Combating Patent Trolls

November 6, 2013

American businesses, consumers and lawmakers have grown increasingly frustrated with often frivolous lawsuits filed by so-called "patent trolls," or entities that hold patents and assert them against others but don't design, develop or manufacture any actual products, says attorney Michael Rosen.

Patent trolls are also known as "non-practicing entities" (NPEs) or "patent assertion entities" (PAEs), namely, companies formed with the purpose of threatening or filing suit on the basis of their patent holdings.

The patent statute imposes no requirement that a patent holder actually practice its patent; a patent is a negative, exclusionary right that confers no corresponding responsibility upon the patent holder to design or make anything.

  • Specifically, according to a White House analysis, victims of patent trolls paid $29 billion to fight or settle infringement claims in 2011 alone.
  • In addition, 62 percent of all patent lawsuits in America involve claims by patent trolls -- a marked increase from 2006, when 19 percent of suits involved trolls' claims.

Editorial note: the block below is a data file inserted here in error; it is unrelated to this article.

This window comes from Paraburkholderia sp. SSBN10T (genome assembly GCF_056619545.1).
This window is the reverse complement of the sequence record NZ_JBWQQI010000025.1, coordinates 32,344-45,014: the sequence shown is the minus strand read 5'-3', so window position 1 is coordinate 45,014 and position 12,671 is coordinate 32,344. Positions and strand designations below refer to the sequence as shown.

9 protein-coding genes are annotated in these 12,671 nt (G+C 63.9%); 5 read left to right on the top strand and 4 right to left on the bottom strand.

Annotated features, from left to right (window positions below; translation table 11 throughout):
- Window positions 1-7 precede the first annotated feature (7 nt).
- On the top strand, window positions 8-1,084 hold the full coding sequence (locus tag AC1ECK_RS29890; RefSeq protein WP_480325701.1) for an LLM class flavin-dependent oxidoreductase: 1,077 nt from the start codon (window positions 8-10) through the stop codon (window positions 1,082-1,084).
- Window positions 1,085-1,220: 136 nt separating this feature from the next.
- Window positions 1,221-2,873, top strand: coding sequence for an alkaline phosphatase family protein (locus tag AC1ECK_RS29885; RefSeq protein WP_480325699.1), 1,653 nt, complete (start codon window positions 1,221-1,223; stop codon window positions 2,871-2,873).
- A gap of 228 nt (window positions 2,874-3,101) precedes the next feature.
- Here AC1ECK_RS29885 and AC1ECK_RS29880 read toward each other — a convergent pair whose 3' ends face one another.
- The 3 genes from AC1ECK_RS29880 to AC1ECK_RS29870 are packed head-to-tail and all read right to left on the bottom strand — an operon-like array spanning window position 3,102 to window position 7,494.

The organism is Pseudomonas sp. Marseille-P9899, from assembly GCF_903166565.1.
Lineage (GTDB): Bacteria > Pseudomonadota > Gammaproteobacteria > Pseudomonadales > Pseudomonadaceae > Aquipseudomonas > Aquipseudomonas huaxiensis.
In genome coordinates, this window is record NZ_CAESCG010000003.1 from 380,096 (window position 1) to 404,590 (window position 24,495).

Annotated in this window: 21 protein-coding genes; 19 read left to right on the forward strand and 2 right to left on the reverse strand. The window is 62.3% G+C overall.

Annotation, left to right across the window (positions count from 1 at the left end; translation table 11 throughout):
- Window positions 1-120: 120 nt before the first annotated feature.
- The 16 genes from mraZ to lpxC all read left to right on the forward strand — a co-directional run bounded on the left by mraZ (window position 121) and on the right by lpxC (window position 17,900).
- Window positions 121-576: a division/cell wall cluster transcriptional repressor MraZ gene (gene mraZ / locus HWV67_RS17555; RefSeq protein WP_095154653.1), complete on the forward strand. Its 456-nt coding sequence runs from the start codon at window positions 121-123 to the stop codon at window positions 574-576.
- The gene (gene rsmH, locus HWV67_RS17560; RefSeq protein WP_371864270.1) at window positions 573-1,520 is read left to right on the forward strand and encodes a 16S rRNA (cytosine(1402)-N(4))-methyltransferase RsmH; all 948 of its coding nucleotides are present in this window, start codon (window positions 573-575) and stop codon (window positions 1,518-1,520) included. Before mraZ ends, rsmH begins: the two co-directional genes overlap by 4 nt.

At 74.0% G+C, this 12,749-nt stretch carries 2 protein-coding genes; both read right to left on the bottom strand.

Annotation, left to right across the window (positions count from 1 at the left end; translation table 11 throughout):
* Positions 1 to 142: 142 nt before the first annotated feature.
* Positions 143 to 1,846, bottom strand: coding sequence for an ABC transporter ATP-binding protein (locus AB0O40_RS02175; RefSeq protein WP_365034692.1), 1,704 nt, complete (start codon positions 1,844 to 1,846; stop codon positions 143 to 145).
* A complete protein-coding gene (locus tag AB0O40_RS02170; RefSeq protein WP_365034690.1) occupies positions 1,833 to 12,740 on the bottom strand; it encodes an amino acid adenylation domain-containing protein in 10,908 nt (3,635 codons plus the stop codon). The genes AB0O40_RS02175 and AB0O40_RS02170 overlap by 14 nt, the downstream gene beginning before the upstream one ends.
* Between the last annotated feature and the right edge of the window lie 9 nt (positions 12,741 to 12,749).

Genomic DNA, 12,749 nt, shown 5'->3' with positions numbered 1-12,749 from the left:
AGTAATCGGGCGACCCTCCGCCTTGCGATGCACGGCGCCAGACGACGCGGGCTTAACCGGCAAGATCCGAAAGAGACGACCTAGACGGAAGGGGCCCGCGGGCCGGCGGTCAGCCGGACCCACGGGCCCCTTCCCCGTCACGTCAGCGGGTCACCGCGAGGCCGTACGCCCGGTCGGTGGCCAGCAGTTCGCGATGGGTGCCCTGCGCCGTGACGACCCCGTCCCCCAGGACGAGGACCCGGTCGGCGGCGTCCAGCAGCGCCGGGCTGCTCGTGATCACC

• Moreover, 40 percent of tech startups who were sued by patent trolls "reported a significant impact on their business."

There is no question that the patent troll problem has worsened in recent years, both in perception and in reality. Several PAEs have begun targeting consumers, end users, and even nonprofits with demand letters and litigation -- attacks that are legally permissible but inherently suspect, as the recipients of those letters and lawsuits are least able and willing to hire attorneys to fight back against them.

We must be skeptical of Congress's ability to confront these issues, and not just because of Washington's recent fiscal fiascoes. Striking a balance between patent rights and consumer protection in the context of patent litigation is not one of Congress's strengths.

Source: Michael M. Rosen, "The Right Way to Combat Patent Trolls," The American, October 22, 2013.

 

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